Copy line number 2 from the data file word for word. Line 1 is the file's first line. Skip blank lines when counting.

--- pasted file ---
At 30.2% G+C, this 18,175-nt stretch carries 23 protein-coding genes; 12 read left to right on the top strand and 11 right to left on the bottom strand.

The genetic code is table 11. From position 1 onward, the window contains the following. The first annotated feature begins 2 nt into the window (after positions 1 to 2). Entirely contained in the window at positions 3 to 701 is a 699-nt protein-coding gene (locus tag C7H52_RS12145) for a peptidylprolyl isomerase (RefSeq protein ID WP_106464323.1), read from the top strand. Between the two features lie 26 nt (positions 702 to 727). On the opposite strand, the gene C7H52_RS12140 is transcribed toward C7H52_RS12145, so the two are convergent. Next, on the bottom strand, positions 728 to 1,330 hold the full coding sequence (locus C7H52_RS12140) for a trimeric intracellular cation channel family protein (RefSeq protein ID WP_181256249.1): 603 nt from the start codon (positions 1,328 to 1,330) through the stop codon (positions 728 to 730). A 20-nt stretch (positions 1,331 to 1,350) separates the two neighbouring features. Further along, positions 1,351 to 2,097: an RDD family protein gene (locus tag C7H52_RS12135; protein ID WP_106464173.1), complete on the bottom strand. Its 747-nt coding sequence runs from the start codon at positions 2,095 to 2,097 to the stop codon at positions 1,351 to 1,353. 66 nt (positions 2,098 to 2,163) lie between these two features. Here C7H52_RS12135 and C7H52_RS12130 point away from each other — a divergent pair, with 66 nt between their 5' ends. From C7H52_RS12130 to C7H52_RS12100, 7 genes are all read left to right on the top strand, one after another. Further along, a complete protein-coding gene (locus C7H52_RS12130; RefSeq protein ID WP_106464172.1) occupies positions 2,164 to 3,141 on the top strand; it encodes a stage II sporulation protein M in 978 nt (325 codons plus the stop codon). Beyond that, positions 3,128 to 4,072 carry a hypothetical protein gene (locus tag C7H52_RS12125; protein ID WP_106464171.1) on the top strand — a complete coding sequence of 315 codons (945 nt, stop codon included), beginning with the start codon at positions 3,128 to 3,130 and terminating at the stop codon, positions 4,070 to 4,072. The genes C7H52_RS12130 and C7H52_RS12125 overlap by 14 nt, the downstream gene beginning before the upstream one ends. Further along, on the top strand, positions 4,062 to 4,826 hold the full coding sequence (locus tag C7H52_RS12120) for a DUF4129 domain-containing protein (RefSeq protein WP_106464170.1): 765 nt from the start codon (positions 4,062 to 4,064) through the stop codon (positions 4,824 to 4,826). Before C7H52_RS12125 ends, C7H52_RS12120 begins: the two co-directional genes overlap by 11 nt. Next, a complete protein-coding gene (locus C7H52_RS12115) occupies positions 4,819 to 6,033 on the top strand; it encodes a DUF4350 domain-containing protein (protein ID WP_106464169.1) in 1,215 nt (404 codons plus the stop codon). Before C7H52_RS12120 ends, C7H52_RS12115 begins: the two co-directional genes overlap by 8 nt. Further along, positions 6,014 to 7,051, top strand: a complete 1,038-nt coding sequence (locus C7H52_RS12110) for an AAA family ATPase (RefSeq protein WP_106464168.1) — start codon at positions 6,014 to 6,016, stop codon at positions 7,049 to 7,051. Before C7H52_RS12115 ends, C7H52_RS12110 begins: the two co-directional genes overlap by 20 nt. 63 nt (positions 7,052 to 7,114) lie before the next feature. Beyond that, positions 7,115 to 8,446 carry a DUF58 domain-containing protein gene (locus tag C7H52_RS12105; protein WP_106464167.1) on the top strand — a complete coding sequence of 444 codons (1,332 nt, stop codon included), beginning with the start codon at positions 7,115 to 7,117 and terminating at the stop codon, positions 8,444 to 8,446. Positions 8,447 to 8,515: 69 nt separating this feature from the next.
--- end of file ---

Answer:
The genetic code is table 11. From position 1 onward, the window contains the following. The first annotated feature begins 2 nt into the window (after positions 1 to 2). Entirely contained in the window at positions 3 to 701 is a 699-nt protein-coding gene (locus tag C7H52_RS12145) for a peptidylprolyl isomerase (RefSeq protein ID WP_106464323.1), read from the top strand. Between the two features lie 26 nt (positions 702 to 727). On the opposite strand, the gene C7H52_RS12140 is transcribed toward C7H52_RS12145, so the two are convergent. Next, on the bottom strand, positions 728 to 1,330 hold the full coding sequence (locus C7H52_RS12140) for a trimeric intracellular cation channel family protein (RefSeq protein ID WP_181256249.1): 603 nt from the start codon (positions 1,328 to 1,330) through the stop codon (positions 728 to 730). A 20-nt stretch (positions 1,331 to 1,350) separates the two neighbouring features. Further along, positions 1,351 to 2,097: an RDD family protein gene (locus tag C7H52_RS12135; protein ID WP_106464173.1), complete on the bottom strand. Its 747-nt coding sequence runs from the start codon at positions 2,095 to 2,097 to the stop codon at positions 1,351 to 1,353. 66 nt (positions 2,098 to 2,163) lie between these two features. Here C7H52_RS12135 and C7H52_RS12130 point away from each other — a divergent pair, with 66 nt between their 5' ends. From C7H52_RS12130 to C7H52_RS12100, 7 genes are all read left to right on the top strand, one after another. Further along, a complete protein-coding gene (locus C7H52_RS12130; RefSeq protein ID WP_106464172.1) occupies positions 2,164 to 3,141 on the top strand; it encodes a stage II sporulation protein M in 978 nt (325 codons plus the stop codon). Beyond that, positions 3,128 to 4,072 carry a hypothetical protein gene (locus tag C7H52_RS12125; protein ID WP_106464171.1) on the top strand — a complete coding sequence of 315 codons (945 nt, stop codon included), beginning with the start codon at positions 3,128 to 3,130 and terminating at the stop codon, positions 4,070 to 4,072. The genes C7H52_RS12130 and C7H52_RS12125 overlap by 14 nt, the downstream gene beginning before the upstream one ends. Further along, on the top strand, positions 4,062 to 4,826 hold the full coding sequence (locus tag C7H52_RS12120) for a DUF4129 domain-containing protein (RefSeq protein WP_106464170.1): 765 nt from the start codon (positions 4,062 to 4,064) through the stop codon (positions 4,824 to 4,826). Before C7H52_RS12125 ends, C7H52_RS12120 begins: the two co-directional genes overlap by 11 nt. Next, a complete protein-coding gene (locus C7H52_RS12115) occupies positions 4,819 to 6,033 on the top strand; it encodes a DUF4350 domain-containing protein (protein ID WP_106464169.1) in 1,215 nt (404 codons plus the stop codon). Before C7H52_RS12120 ends, C7H52_RS12115 begins: the two co-directional genes overlap by 8 nt. Further along, positions 6,014 to 7,051, top strand: a complete 1,038-nt coding sequence (locus C7H52_RS12110) for an AAA family ATPase (RefSeq protein WP_106464168.1) — start codon at positions 6,014 to 6,016, stop codon at positions 7,049 to 7,051. Before C7H52_RS12115 ends, C7H52_RS12110 begins: the two co-directional genes overlap by 20 nt. 63 nt (positions 7,052 to 7,114) lie before the next feature. Beyond that, positions 7,115 to 8,446 carry a DUF58 domain-containing protein gene (locus tag C7H52_RS12105; protein WP_106464167.1) on the top strand — a complete coding sequence of 444 codons (1,332 nt, stop codon included), beginning with the start codon at positions 7,115 to 7,117 and terminating at the stop codon, positions 8,444 to 8,446. Positions 8,447 to 8,515: 69 nt separating this feature from the next.